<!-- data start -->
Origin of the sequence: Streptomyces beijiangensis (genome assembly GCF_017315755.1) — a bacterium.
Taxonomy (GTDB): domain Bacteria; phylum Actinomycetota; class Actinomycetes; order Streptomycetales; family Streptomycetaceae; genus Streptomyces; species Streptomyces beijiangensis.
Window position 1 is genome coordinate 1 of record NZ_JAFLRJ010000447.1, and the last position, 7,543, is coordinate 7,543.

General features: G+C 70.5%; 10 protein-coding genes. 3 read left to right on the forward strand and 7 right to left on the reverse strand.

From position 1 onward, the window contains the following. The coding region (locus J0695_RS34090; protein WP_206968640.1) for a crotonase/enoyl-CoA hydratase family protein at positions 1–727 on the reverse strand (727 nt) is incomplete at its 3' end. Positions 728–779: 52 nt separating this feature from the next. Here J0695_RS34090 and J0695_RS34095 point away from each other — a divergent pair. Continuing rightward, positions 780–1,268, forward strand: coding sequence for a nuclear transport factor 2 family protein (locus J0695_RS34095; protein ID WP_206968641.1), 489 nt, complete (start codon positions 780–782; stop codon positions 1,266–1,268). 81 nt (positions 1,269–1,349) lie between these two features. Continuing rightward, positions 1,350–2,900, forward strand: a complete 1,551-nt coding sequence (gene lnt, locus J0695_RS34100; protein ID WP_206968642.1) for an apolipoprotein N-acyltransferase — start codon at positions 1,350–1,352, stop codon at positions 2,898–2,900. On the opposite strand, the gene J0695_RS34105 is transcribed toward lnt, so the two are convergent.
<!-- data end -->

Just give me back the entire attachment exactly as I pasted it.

Origin of the sequence: Streptomyces beijiangensis (genome assembly GCF_017315755.1) — a bacterium.
Taxonomy (GTDB): domain Bacteria; phylum Actinomycetota; class Actinomycetes; order Streptomycetales; family Streptomycetaceae; genus Streptomyces; species Streptomyces beijiangensis.
Window position 1 is genome coordinate 1 of record NZ_JAFLRJ010000447.1, and the last position, 7,543, is coordinate 7,543.

General features: G+C 70.5%; 10 protein-coding genes. 3 read left to right on the forward strand and 7 right to left on the reverse strand.

From position 1 onward, the window contains the following. The coding region (locus J0695_RS34090; protein WP_206968640.1) for a crotonase/enoyl-CoA hydratase family protein at positions 1–727 on the reverse strand (727 nt) is incomplete at its 3' end. Positions 728–779: 52 nt separating this feature from the next. Here J0695_RS34090 and J0695_RS34095 point away from each other — a divergent pair. Continuing rightward, positions 780–1,268, forward strand: coding sequence for a nuclear transport factor 2 family protein (locus J0695_RS34095; protein ID WP_206968641.1), 489 nt, complete (start codon positions 780–782; stop codon positions 1,266–1,268). 81 nt (positions 1,269–1,349) lie between these two features. Continuing rightward, positions 1,350–2,900, forward strand: a complete 1,551-nt coding sequence (gene lnt, locus J0695_RS34100; protein ID WP_206968642.1) for an apolipoprotein N-acyltransferase — start codon at positions 1,350–1,352, stop codon at positions 2,898–2,900. On the opposite strand, the gene J0695_RS34105 is transcribed toward lnt, so the two are convergent.